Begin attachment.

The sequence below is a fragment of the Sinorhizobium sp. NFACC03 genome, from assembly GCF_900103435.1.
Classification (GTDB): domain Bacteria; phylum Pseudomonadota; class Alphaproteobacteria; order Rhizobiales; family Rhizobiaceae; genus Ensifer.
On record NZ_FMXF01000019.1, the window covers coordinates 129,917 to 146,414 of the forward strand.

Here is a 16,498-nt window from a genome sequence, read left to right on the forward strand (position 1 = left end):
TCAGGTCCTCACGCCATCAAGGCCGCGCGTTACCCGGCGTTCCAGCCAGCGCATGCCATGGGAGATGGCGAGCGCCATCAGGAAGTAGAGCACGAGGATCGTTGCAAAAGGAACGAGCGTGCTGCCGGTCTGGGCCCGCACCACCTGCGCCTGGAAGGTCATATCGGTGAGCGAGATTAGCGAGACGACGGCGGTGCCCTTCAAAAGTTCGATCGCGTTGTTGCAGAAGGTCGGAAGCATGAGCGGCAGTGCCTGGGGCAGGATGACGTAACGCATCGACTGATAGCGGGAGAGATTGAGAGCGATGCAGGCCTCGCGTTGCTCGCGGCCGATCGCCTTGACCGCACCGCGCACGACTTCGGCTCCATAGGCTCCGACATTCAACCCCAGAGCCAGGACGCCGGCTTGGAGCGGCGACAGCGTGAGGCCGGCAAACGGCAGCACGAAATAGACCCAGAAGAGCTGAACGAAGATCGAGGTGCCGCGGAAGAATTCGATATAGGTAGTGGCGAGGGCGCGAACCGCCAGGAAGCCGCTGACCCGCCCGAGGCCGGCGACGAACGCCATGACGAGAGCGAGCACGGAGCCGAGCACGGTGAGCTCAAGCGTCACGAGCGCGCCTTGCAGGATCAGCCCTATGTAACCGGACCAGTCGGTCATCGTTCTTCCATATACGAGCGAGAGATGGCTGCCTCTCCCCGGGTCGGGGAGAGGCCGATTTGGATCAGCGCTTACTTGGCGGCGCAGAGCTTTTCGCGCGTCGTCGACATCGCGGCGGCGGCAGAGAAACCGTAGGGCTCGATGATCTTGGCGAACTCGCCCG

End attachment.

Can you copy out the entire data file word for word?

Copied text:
The sequence below is a fragment of the Sinorhizobium sp. NFACC03 genome, from assembly GCF_900103435.1.
Classification (GTDB): domain Bacteria; phylum Pseudomonadota; class Alphaproteobacteria; order Rhizobiales; family Rhizobiaceae; genus Ensifer.
On record NZ_FMXF01000019.1, the window covers coordinates 129,917 to 146,414 of the forward strand.

Here is a 16,498-nt window from a genome sequence, read left to right on the forward strand (position 1 = left end):
TCAGGTCCTCACGCCATCAAGGCCGCGCGTTACCCGGCGTTCCAGCCAGCGCATGCCATGGGAGATGGCGAGCGCCATCAGGAAGTAGAGCACGAGGATCGTTGCAAAAGGAACGAGCGTGCTGCCGGTCTGGGCCCGCACCACCTGCGCCTGGAAGGTCATATCGGTGAGCGAGATTAGCGAGACGACGGCGGTGCCCTTCAAAAGTTCGATCGCGTTGTTGCAGAAGGTCGGAAGCATGAGCGGCAGTGCCTGGGGCAGGATGACGTAACGCATCGACTGATAGCGGGAGAGATTGAGAGCGATGCAGGCCTCGCGTTGCTCGCGGCCGATCGCCTTGACCGCACCGCGCACGACTTCGGCTCCATAGGCTCCGACATTCAACCCCAGAGCCAGGACGCCGGCTTGGAGCGGCGACAGCGTGAGGCCGGCAAACGGCAGCACGAAATAGACCCAGAAGAGCTGAACGAAGATCGAGGTGCCGCGGAAGAATTCGATATAGGTAGTGGCGAGGGCGCGAACCGCCAGGAAGCCGCTGACCCGCCCGAGGCCGGCGACGAACGCCATGACGAGAGCGAGCACGGAGCCGAGCACGGTGAGCTCAAGCGTCACGAGCGCGCCTTGCAGGATCAGCCCTATGTAACCGGACCAGTCGGTCATCGTTCTTCCATATACGAGCGAGAGATGGCTGCCTCTCCCCGGGTCGGGGAGAGGCCGATTTGGATCAGCGCTTACTTGGCGGCGCAGAGCTTTTCGCGCGTCGTCGACATCGCGGCGGCGGCAGAGAAACCGTAGGGCTCGATGATCTTGGCGAACTCGCCCG